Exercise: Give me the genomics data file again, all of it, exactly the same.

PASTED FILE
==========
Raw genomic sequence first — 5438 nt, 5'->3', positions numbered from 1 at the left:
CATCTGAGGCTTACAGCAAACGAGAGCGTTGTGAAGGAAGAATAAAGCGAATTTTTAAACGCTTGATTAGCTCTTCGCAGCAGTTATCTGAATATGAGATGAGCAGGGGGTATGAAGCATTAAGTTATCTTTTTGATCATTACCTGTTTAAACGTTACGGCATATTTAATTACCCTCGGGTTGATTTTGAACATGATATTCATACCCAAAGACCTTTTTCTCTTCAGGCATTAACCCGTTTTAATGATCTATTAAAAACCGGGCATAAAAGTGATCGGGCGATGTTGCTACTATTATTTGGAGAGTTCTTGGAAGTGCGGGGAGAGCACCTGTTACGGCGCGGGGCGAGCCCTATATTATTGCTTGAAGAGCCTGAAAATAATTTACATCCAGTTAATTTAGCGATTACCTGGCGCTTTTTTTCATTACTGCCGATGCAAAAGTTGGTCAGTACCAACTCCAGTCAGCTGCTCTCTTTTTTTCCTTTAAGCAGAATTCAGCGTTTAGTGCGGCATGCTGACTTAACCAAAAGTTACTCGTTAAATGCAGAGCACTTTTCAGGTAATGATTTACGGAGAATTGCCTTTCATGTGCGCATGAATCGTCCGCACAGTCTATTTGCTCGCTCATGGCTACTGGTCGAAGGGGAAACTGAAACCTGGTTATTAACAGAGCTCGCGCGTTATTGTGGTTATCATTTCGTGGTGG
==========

Raw genomic sequence first — 5438 nt, 5'->3', positions numbered from 1 at the left:
CATCTGAGGCTTACAGCAAACGAGAGCGTTGTGAAGGAAGAATAAAGCGAATTTTTAAACGCTTGATTAGCTCTTCGCAGCAGTTATCTGAATATGAGATGAGCAGGGGGTATGAAGCATTAAGTTATCTTTTTGATCATTACCTGTTTAAACGTTACGGCATATTTAATTACCCTCGGGTTGATTTTGAACATGATATTCATACCCAAAGACCTTTTTCTCTTCAGGCATTAACCCGTTTTAATGATCTATTAAAAACCGGGCATAAAAGTGATCGGGCGATGTTGCTACTATTATTTGGAGAGTTCTTGGAAGTGCGGGGAGAGCACCTGTTACGGCGCGGGGCGAGCCCTATATTATTGCTTGAAGAGCCTGAAAATAATTTACATCCAGTTAATTTAGCGATTACCTGGCGCTTTTTTTCATTACTGCCGATGCAAAAGTTGGTCAGTACCAACTCCAGTCAGCTGCTCTCTTTTTTTCCTTTAAGCAGAATTCAGCGTTTAGTGCGGCATGCTGACTTAACCAAAAGTTACTCGTTAAATGCAGAGCACTTTTCAGGTAATGATTTACGGAGAATTGCCTTTCATGTGCGCATGAATCGTCCGCACAGTCTATTTGCTCGCTCATGGCTACTGGTCGAAGGGGAAACTGAAACCTGGTTATTAACAGAGCTCGCGCGTTATTGTGGTTATCATTTCGTGGTGG